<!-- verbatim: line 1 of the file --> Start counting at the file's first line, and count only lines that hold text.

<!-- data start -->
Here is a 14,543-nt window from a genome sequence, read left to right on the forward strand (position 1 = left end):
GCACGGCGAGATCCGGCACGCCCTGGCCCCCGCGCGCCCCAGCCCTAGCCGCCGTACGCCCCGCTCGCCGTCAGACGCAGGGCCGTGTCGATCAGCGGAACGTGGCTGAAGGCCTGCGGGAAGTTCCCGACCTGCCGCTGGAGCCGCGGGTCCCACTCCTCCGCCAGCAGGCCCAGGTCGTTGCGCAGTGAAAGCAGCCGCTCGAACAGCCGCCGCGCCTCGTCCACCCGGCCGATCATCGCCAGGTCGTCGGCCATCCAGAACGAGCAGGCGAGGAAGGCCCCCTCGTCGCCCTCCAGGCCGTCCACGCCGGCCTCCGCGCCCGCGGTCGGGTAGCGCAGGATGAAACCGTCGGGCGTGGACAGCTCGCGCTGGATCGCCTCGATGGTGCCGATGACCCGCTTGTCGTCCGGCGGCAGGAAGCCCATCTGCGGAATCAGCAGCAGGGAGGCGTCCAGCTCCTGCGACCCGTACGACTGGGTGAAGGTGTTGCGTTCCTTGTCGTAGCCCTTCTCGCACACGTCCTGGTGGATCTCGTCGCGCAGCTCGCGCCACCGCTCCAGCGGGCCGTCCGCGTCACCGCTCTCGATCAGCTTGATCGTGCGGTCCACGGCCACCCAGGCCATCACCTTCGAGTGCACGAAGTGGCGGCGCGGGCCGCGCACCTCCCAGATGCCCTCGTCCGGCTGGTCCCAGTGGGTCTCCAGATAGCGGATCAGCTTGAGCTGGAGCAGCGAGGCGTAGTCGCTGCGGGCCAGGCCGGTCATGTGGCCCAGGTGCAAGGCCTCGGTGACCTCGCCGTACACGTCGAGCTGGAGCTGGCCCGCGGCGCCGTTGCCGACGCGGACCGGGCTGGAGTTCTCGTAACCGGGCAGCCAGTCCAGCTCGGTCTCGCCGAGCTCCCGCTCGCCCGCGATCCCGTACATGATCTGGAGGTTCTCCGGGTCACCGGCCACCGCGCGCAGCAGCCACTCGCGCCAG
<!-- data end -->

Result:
Here is a 14,543-nt window from a genome sequence, read left to right on the forward strand (position 1 = left end):